Why the bad days are vital 

I had a dreadful day yesterday.
I decided to get up at 4am after a couple of hours sleep to write my column. I do this a lot. Mainly because I got into a terrible habit of getting up through the night to write a book last year.

There was no hope of me getting back to sleep afterwards. By 10am I felt awful. 
I did what I told myself I had to do during the day. Despite the fact that I didn’t. The world would not have stopped turning if I’d put them off for a day.

I didn’t eat or drink. I wore the wrong clothes for the boiling hot weather. I walked for miles when I really didn’t need to.

I ended up back home in tears by the afternoon. So useless I didn’t get a thing done for the rest of the day.

By 8pm I was sent to bed by one who knows me far better than I know myself.

I’d spent the evening alternating between tears and laying on the coach. I kept saying to my partner “I just don’t like myself today. I cannot love myself today”.

Everything felt so sad and so bleak. 
Everything I did or said or felt just made it all a bit worse.

This morning, after an epic sleep, the world seemed in technicolor once more.

It wasn’t back to how it had been before my bad day. It was a lot better.

Better because I now had a brand new, solid blueprint on how not to conduct a day.

Improved because I knew that to do the polar opposite of what I had done yesterday was guaranteed to bring me a day of success.

Happier because this day of pitfalls gave me so many extra weapons in my arsenal of wellbeing.

This is what I mean when I say that there are no mistakes in this journey of recovery. Because every pitfall brings with it a blue print on how not to conduct ourselves.

Because it’s the most common mistake we make, really. To punish and berate ourselves for the less than perfect days. To use our so-called f*ck-up’s as an excuse to continue on our downward spiral.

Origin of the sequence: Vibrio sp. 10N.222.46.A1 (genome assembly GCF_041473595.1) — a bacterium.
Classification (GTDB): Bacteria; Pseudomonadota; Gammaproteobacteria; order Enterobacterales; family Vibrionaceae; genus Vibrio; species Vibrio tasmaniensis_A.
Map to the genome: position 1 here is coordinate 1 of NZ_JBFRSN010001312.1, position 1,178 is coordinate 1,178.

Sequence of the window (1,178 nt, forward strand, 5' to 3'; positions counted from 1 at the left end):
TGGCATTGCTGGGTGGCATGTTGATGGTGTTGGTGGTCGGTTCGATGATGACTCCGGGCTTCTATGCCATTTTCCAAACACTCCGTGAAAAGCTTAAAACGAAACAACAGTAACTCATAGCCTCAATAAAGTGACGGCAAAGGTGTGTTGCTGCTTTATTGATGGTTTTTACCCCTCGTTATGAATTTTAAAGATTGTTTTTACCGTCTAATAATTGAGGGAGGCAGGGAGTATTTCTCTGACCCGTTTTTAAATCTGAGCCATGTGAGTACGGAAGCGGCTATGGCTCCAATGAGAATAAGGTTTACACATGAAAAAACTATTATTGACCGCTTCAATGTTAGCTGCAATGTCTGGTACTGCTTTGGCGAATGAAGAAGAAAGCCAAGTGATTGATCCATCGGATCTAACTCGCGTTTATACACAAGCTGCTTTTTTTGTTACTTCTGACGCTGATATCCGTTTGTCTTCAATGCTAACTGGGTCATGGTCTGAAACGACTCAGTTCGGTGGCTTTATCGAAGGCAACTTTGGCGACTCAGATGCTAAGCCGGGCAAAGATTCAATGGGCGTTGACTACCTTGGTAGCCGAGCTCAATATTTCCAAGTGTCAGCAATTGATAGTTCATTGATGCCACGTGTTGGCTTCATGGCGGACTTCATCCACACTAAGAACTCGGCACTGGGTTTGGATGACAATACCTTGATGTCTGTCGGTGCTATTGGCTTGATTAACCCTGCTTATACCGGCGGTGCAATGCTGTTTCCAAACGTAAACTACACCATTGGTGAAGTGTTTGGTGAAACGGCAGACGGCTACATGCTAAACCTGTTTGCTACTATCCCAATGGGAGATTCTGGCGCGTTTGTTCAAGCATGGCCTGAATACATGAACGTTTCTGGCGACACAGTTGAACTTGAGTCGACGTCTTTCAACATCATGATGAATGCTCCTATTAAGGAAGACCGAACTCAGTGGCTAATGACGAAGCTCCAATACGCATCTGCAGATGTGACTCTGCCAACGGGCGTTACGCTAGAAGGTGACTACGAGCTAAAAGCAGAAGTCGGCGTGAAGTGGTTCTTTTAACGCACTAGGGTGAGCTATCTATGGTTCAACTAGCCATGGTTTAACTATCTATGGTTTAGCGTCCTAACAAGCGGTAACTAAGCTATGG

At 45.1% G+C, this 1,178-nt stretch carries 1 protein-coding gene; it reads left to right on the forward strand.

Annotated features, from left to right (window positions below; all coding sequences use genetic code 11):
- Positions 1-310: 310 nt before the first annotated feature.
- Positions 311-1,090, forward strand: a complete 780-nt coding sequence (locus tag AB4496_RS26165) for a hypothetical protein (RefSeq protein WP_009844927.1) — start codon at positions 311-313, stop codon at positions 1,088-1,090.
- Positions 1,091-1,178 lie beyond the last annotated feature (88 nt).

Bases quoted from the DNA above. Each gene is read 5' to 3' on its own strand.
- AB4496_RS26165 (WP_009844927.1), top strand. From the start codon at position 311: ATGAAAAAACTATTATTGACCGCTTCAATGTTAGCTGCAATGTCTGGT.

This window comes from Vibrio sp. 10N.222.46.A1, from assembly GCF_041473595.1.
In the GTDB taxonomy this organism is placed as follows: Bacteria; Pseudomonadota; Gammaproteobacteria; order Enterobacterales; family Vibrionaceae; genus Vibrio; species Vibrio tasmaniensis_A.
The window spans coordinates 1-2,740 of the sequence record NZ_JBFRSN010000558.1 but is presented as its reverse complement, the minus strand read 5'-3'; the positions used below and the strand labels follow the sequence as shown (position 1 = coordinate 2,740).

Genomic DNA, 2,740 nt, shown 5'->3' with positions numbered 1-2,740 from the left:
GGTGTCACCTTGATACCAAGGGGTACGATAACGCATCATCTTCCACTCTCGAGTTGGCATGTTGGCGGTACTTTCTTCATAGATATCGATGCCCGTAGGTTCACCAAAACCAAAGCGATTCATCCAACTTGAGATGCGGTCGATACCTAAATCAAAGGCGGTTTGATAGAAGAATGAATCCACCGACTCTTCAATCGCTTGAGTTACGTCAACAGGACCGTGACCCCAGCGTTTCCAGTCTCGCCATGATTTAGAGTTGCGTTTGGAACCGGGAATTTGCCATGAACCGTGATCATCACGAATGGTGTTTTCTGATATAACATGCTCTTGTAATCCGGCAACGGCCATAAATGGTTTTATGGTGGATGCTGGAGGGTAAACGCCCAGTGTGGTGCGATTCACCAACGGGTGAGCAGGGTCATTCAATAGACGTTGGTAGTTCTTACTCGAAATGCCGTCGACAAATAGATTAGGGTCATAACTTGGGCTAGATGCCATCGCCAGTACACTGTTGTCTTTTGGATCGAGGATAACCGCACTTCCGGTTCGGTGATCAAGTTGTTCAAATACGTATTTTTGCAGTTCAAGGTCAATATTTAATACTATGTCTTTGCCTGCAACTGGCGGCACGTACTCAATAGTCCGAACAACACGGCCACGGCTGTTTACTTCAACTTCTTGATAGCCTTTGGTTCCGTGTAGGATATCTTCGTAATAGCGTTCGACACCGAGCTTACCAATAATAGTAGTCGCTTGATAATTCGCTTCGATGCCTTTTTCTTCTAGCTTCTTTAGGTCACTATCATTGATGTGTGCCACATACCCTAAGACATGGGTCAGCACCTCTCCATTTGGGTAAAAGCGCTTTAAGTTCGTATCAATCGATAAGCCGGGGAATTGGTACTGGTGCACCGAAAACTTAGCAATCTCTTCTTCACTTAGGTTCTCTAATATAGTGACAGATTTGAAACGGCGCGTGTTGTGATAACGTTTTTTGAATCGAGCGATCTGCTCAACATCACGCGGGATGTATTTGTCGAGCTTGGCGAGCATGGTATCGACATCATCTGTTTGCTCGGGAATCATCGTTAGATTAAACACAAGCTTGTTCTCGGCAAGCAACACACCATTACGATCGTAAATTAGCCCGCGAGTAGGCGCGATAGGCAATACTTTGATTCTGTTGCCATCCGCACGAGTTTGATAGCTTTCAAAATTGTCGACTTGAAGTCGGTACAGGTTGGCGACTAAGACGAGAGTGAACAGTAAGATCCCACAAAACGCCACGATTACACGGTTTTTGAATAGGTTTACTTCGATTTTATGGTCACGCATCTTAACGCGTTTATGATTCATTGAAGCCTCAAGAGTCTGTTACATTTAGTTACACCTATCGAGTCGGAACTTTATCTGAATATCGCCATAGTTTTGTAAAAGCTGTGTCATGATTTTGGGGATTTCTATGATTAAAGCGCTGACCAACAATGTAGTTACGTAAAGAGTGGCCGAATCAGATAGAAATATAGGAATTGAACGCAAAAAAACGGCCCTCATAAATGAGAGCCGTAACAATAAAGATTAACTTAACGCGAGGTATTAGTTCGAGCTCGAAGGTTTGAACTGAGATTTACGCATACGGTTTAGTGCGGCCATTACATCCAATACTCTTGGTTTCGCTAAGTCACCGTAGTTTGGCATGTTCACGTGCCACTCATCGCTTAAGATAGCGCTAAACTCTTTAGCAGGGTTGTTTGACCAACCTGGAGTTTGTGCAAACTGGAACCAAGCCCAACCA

When it’s simply not the case. We need the imperfections. We need the f*ck-up’s. I needed yesterday to happen.

So. I know better now. I know to sleep. To eat. 

To listen to the people that love me.

The bad days aren’t just important. They are vital. They are the most powerful teachers that exist. 

They are a form of bulletproofing ourselves from the inside out.

And we get to have as many of them as it takes to learn what we need.

And then we need never have them again.


2 thoughts on “Why the bad days are vital 

  1. Rach says:

    Such a great read as always Carrie, thank you. I’m nearly 5 months sober and currently worrying that I feel no different – I haven’t ‘sprung into life’ as it were now that I’ve stopped drinking – I’m starting to realise that me properly putting myself first is going to be a huge learning curve, and I’m not sure if it’ll happen – i’m a mum to two young girls for a start so I’m accustomed to coming last – but I want the tendency to be reclusive to go, I want the not bothering too much about my appearance/weight to go, I want the ‘oh sod it’ attitude that I had to go – being reckless seemed fun when downing all the wine, now not so much when shovelling in the 2nd donut!! – maybe I’m worrying because it all seems insurmountable at the moment, changing me, career, home life etc…finding ‘true happiness’ whatever that is? maybe the booze wasn’t the cause of all this low self esteem but just another side effect? Anyway, it’s early days I know, maybe I should just focus on nothing more than savouring the joy of no more hangovers and the anxiety that went with them!! Anyway thanks again for being such a brave and positive inspiration – I’m glad I found you 🙂 xx

    • What an incredible way to start the day it was to read such an insightful message Rach! Thank you! Keep looking towards making your days wide with experiences, rather than making the length of your non drinking time the important factor, and you will be on an excellent track Xx

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